Since American bands likely don't know what they're doing driving around Europe, it's usually a good idea to get a driver. We were assigned Rafael. All we knew about Rafael before meeting him was that he was Brazilian, loved hardcore music (like, he toured with the Cro-Mags whooaaaa), and sent enthusiastic text messages that nearly matched our own for excessive use of emojis and exclamation points. After about two days into tour, we knew he was an actual angel. He told us that while a life of tour and tour management was ruining his health and romantic relationships back home, he simply loved it too much to quit. When the constant rain and homesickness started to seep in, Raf's unstoppable optimism, advice, and commitment to our sometimes-weird and sometimes-awful shows was life-saving.

Touring Europe is as bipolar as it gets. One minute, you're feeling like a rad witch who sold out a decent-sized show in England. The next minute, you're ready to jump off the "stage" at the squat you're playing in Germany (to 12 people) to confront the sound guy who is literally hiding—ducking down behind the mixing board—because he gave up on getting your microphone to work. At all. Throughout the entire show. (The best part, though, is when a man e-mails to tell you how bad the show was and that "next time you should play somewhere else.")

One day, you're meeting young women in Glasgow forming their first feminist collective to fight back against the violence and misogyny within their music community. The next, you're shielding yourself from verbal and physical confrontations hurled by drunk Englishmen (the ur-bros).



One day, you're playing a magical show in France where a crew of rad femmes surprises you with homemade Dana Scully masks. The next, you're peeing in a public park on your period because the Twizzler-shaped venue you're playing has one bathroom all the way in the back and no one will let you through the crowd.

One day you're whining and the same day you're somehow simultaneously bragging. This is a weird piece to write.

Four days after barely making our flight home (this story would require its own article) we played Sasquatch! at the Gorge. We were slotted to open the main stage, but the wind created a safety issue. All dressed up with no show to play, we sipped warm beer and waited. A stage tech asked me if I was "one of the dancers." I literally thought he was kidding and laughed in his face. A half hour later, a man who worked with the Cure saw my armpit hair and told me: "I like that. Most men wouldn't say that, but I think it's all right." I knew he wasn't kidding, unfortunately. We ended up playing a slot at the rave tent, which was more our (drunk) speed anyway.

In California, we played a few shows with the Regrettes (adolescent punk mixed with 1950s pop, the sweetest band ever). I can't imagine what life would be like if I had been that talented, confident, or smart when I was that young (the singer is 16). Being that they're a major-label band with three young female members, I wondered about their experience of sexism: Did they already encounter it regularly? Would they eventually experience it more or less than we did, given that they have a support system? They definitely dealt with age issues on the regular—a super aggro bouncer wouldn't let them stay and politely watch our San Diego show, even with Xs on their hands, even though none of them care about drinking and their very wonderful dad was there! Underage venue laws are also the topic for another piece altogether...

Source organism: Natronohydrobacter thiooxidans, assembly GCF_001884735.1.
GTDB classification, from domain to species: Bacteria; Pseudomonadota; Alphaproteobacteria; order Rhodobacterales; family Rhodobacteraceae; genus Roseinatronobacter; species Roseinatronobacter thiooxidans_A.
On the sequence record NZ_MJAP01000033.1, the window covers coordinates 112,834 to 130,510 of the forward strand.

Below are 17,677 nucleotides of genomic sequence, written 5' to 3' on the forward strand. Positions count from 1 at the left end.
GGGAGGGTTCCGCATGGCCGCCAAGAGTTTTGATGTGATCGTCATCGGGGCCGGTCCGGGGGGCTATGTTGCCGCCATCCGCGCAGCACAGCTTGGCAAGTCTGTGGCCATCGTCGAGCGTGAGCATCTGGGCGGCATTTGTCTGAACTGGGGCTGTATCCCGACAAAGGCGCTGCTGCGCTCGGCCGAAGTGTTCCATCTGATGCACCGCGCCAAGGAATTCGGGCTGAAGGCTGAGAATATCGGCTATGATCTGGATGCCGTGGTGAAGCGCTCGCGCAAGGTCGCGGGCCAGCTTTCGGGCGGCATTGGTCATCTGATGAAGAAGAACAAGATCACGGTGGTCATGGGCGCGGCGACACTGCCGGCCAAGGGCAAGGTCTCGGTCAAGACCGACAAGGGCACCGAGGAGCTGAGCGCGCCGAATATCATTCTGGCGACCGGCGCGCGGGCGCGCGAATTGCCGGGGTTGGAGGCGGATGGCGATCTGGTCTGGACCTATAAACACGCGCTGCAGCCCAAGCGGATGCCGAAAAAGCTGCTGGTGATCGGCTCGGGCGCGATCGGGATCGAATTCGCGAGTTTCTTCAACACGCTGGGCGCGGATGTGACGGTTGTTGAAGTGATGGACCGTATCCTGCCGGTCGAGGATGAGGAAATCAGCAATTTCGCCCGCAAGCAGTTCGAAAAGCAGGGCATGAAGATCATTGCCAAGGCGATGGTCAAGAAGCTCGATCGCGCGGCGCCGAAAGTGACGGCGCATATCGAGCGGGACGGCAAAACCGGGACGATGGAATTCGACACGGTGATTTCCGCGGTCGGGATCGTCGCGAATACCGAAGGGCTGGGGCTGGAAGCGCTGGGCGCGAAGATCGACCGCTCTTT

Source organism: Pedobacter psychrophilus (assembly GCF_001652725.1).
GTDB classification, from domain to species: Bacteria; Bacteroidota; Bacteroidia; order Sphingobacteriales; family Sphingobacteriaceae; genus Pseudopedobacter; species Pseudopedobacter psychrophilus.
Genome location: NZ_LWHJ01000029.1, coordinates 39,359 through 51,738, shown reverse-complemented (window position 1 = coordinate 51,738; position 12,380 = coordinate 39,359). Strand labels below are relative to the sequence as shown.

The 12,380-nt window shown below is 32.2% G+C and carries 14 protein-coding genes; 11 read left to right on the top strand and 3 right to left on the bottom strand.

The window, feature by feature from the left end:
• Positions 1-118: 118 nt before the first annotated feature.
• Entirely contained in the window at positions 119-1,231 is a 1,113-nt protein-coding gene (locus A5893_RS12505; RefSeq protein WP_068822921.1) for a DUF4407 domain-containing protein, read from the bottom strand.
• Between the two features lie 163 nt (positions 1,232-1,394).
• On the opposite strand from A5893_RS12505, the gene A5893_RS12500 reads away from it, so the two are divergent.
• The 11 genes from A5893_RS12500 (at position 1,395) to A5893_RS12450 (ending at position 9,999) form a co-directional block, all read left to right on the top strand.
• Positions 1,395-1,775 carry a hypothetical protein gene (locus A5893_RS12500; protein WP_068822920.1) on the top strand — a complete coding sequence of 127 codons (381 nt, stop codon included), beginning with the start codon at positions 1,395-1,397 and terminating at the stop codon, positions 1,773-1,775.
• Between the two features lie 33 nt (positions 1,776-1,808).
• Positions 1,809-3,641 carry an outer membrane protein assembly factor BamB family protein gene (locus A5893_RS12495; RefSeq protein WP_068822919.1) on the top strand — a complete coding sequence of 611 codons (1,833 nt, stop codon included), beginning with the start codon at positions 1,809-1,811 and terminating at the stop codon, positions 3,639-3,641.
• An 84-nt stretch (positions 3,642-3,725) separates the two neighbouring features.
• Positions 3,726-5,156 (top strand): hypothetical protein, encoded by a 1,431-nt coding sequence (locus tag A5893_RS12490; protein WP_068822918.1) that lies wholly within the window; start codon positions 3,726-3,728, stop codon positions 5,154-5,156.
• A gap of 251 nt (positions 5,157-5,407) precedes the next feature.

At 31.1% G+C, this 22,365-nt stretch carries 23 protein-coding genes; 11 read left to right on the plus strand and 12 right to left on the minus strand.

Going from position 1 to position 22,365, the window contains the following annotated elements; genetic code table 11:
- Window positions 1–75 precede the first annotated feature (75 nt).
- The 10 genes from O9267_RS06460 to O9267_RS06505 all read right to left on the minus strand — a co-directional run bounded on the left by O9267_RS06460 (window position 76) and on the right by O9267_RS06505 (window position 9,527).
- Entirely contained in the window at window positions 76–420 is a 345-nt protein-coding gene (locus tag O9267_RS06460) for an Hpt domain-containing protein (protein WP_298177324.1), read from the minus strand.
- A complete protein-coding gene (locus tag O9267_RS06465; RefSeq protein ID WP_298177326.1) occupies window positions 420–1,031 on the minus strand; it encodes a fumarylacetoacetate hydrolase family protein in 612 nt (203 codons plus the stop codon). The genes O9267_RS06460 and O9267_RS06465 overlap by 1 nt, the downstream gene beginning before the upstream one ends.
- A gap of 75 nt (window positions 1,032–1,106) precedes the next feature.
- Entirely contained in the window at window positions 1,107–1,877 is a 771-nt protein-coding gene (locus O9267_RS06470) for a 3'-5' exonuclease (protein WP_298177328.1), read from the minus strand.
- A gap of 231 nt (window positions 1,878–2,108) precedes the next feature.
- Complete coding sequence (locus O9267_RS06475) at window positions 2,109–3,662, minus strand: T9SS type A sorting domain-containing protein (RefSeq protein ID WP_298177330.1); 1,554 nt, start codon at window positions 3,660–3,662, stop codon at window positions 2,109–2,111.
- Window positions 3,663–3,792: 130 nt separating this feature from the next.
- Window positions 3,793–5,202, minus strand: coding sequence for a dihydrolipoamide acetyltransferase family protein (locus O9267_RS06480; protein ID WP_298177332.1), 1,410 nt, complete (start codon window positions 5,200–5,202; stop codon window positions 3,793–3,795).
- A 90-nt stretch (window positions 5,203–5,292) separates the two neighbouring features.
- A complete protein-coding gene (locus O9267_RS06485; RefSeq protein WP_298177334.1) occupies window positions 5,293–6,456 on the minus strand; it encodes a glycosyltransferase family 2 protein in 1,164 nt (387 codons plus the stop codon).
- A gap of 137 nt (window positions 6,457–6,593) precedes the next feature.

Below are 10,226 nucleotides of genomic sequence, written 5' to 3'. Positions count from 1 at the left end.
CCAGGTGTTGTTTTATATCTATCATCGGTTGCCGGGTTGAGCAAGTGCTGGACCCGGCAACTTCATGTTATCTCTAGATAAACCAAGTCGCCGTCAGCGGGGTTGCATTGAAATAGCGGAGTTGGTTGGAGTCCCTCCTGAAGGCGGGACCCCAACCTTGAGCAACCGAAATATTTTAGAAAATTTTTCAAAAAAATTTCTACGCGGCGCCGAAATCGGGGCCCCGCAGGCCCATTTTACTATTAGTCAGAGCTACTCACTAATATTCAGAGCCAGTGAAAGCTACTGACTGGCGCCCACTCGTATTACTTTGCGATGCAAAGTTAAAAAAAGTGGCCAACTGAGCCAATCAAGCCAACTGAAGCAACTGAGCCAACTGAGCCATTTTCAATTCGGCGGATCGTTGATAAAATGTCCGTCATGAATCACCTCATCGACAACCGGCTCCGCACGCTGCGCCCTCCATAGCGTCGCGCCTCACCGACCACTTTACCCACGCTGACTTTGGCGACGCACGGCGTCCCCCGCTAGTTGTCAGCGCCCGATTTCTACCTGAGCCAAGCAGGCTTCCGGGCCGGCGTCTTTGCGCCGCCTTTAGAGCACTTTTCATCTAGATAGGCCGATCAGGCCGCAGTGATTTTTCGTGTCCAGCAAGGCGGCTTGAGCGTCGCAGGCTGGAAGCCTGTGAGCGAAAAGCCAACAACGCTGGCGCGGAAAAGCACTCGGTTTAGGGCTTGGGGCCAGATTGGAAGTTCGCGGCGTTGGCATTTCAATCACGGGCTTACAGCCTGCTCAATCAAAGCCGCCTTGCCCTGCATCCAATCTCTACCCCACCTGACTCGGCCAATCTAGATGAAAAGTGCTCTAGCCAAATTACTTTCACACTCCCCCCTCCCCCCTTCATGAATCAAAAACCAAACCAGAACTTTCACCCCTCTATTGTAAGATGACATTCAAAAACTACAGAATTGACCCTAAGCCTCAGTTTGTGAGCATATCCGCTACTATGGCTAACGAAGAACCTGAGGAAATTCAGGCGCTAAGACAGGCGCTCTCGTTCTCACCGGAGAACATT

Our final tour of 2016 started off pretty rough. Eric (guitar, Libra, poodle enthusiast) woke up the day before we were supposed to leave for tour with searing shoulder pain that wouldn't allow him to sit up straight, let alone play guitar. Since we would be touring the first leg with Dude York, we decided to call "Peter 911" and ask if their guitarist (who is Peter) would please learn all our songs in 24 hours and join us for as many shows as Eric could not do. He agreed and learned our set list in one practice. What a guy.

Since we had to cancel our first date in Spokane, the three gals of Tacocat took off. Lelah (drums, Gemini, Pomeranian enthusiast) and I—the only licensed drivers—each took 10-hour shifts until we hit Minneapolis. The show ruled. I met a bunch of incredible abortion-care providers who came to our show because of the #ShoutYourAbortion connection. It was a lovefest.

We got Eric back two days later when he flew to Chicago with some edibles and a chiropractic device that looked like a giant cheddar Combo. We said good-bye to our loves Dude York and took up with Daddy Issues for the rest of the tour. Sometimes I think about the wonderful bands we've played with and feel anxious about all the people who might not ever hear them.



I'm rambling. My linear memory is horrible. How was tour? It was everything. To us, anyway. I can't deny the weird irony that our band had "a pretty good year" during a year that will most certainly go down in history as The Actual Worst. All I can say is that spending as much time as we did outside our Seattle bubble gave us the perspective that the world is not as balkanized as Fox News would have you believe, nor is it as homogenous as your Facebook feed looks. There are real, live progressive communities everywhere, all in different stages of figuring it out. Maybe they have a lot to learn, maybe they have a lot to teach—either way, dismantling oppression includes reaching out and nurturing one another as like-minded freaks. It might be absurd to say that the act of singing songs while being a woman and touring in a band (cringey cringe cringe) feels important during times like these. But in a small way, it kind of does. recommended